Commercial Driver’s License
Truck drivers and other drivers with commercial driver’s licenses have higher standards on the road than the average driver. This is because commercial trucks can do a lot more damage on the road than the average car can. If you’ve ever seen an accident on the highway involving a commercial truck and a regular-sized vehicle, you know that a truck can crush other cars with ease. For this reason, accidents involving commercial trucks are oftentimes fatal. Driving while under the influence increases the likelihood of an accident. This action can make you a liability to your employer.
As a truck driver with a commercial driver’s license, you must follow the Federal Motor Carrier Safety Administration’s (FMCSA) regulations. These regulations concern drugs and/or alcohol use while driving. These regulations are most restrictive in terms of their blood alcohol concentration limit. This BAC is set at 0.04%, a much lower limit than what a person without a CDL will face. Alcohol tolerance for a truck driver with a CDL is lower because of the safety risks involved with driving large trucks carrying potentially dangerous cargo and the sheer size of commercial trucks. Furthermore, the FMCSA rules state that if you refuse to submit to a blood alcohol test, you will automatically be found guilty of driving under the influence.
DUI Trial and CDL
The process of trial for a DUI if you have a CDL is similar to that of the average person’s. You will undergo the same process as a typical driver, however you must comply with a lower BAC limit. Also, your license could get suspended for a longer period of time than is normal for non-commercial drivers. If your license gets suspended, whether you received your DUI on or off duty, you can’t work because you can’t drive. Furthermore, a DUI could cause an employer to fire you, and having a DUI on your record will make it difficult for you to be hired by another company.
The consequences of receiving a DUI as a truck driver with a CDL are severe. You will be subjected to stricter regulations than a non-commercial driver and receiving a DUI will directly affect your ability to work. Refraining from driving under the influence is important if your livelihood depends on driving. If you have a CDL and you received a DUI charge, you need to build a strong defense to fight the charge and keep your job.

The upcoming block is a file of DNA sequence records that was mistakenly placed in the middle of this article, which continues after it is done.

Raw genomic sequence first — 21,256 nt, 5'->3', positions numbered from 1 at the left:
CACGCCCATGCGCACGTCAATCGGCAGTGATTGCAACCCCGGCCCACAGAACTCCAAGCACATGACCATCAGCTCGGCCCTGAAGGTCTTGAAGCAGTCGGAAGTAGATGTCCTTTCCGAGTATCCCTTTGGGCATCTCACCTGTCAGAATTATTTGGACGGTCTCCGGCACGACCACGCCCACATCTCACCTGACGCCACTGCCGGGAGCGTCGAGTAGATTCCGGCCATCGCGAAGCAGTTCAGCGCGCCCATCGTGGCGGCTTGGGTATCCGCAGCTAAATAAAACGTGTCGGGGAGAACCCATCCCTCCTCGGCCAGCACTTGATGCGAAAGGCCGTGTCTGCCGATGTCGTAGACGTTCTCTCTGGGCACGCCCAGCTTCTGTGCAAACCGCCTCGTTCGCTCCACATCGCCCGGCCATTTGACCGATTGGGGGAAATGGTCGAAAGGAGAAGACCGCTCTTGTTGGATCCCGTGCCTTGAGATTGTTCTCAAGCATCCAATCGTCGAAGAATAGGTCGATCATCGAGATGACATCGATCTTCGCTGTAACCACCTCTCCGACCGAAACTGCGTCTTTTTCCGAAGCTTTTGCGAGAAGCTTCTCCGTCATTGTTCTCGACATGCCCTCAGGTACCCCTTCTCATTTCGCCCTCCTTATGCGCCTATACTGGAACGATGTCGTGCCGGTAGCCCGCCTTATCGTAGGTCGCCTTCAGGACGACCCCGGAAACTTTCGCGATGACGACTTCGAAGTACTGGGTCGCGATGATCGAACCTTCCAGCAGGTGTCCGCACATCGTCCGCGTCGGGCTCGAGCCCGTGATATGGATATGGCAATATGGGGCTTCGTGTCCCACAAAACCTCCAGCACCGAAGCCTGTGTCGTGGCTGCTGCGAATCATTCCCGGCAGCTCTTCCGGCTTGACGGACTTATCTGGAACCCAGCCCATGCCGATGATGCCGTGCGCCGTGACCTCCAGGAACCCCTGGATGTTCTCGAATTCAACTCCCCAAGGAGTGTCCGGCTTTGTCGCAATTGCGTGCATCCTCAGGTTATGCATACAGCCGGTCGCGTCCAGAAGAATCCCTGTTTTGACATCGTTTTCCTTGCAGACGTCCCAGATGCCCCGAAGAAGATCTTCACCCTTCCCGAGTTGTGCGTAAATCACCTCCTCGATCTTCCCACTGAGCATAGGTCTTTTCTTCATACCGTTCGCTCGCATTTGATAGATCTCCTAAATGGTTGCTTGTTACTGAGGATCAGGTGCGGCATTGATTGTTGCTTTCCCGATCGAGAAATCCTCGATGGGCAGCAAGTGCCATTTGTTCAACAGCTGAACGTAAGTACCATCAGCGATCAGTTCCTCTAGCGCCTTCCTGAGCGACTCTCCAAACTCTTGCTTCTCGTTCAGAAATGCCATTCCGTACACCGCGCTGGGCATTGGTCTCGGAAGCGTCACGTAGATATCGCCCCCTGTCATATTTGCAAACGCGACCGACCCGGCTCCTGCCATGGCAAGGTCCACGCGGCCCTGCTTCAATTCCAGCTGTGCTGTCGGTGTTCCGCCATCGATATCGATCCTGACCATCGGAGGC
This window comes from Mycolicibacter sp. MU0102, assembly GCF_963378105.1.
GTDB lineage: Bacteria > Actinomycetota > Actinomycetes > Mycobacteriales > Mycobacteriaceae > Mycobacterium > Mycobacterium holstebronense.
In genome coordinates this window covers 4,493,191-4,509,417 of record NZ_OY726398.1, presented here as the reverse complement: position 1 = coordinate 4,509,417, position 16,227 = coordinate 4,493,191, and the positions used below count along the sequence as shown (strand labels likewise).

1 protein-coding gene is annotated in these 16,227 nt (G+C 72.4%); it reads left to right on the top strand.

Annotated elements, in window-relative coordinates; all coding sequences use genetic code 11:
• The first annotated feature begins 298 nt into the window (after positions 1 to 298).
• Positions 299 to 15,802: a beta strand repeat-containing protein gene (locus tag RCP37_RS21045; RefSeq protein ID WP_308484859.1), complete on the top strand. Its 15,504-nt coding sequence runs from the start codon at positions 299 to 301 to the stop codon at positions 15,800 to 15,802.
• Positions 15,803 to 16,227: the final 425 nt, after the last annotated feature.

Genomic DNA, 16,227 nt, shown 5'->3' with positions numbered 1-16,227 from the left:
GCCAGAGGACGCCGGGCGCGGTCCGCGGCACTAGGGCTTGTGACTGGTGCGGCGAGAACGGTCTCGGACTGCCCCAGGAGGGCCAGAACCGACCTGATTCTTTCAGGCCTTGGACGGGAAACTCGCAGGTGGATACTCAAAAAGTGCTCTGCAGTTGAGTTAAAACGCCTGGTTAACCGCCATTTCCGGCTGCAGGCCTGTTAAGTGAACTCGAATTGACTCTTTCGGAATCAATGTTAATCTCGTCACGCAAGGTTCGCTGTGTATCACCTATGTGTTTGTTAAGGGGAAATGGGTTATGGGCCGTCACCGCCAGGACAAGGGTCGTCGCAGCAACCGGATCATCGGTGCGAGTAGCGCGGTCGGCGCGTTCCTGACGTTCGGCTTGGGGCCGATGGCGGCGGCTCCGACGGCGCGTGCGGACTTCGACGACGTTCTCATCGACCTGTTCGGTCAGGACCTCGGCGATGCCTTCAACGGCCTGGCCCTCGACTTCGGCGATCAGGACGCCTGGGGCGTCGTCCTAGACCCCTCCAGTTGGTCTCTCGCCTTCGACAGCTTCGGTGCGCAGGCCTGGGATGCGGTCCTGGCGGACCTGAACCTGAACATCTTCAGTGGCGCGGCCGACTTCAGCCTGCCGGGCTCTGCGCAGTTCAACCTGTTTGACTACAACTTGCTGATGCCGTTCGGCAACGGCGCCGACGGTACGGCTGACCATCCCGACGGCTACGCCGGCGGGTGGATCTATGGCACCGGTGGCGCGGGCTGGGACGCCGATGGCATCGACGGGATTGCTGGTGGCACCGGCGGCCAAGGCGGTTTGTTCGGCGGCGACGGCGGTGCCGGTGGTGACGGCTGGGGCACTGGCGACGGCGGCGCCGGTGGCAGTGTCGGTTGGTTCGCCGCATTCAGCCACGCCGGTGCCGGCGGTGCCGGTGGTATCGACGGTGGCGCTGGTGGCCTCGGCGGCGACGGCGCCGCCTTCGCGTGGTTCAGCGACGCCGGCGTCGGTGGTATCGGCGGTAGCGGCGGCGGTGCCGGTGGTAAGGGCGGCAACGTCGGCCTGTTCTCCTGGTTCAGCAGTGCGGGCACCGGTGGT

Many reasons exist as to why commercial driver’s licenses (CDL) or licenses with public passenger endorsement could face suspension or disqualification. One reason includes operating a motor vehicle under the influence. This can happen whether you drive a commercial vehicle or your personal vehicle. Once a driver gets disqualified they cannot operate a commercial motor vehicle. Tickets or convictions from out of state also hold reciprocity in Connecticut. They will get reported to the Department of Motor Vehicles. They will then transfer to your Connecticut Driver’s license.
Penalties and Disqualification
If one of these offenses occurs with driving a vehicle that is transporting hazardous materials, the minimum disqualification will be for three years. If convicted twice for either driving under the influence or refusal or failure of a BAC test, the result would be a lifetime disqualification of your commercial driver license. A first offense of using a commercial vehicle while under the influence of a controlled substance will also result in a lifetime disqualification.
Disqualification will result from a conviction of any one (1) of the following:
- Operation under the influence of alcohol.
- Refusal to take a blood, breath or urine test.
- Failure of a blood, breath or urine test (0.04 or greater).
- Evading the police.
- Use of a commercial vehicle in conjunction with a felony conviction.
If an additional violation occurs following the completion of a driver retraining class, you might have to repeat the class. These classes are under the discretion of the retraining associations and are not held at the DMV. If the class is not completed by the effective date of suspension, a restoration fee in the amount of $175 must be paid. You can pay by check or money order payable to DMV and mailed to:
State of Connecticut
Department of Motor Vehicles
Driver Services Division
60 State Street
Wethersfield, Connecticut 06161-2525
(Include the license number and name with payment.)
Alternatively, you can pay this fee online.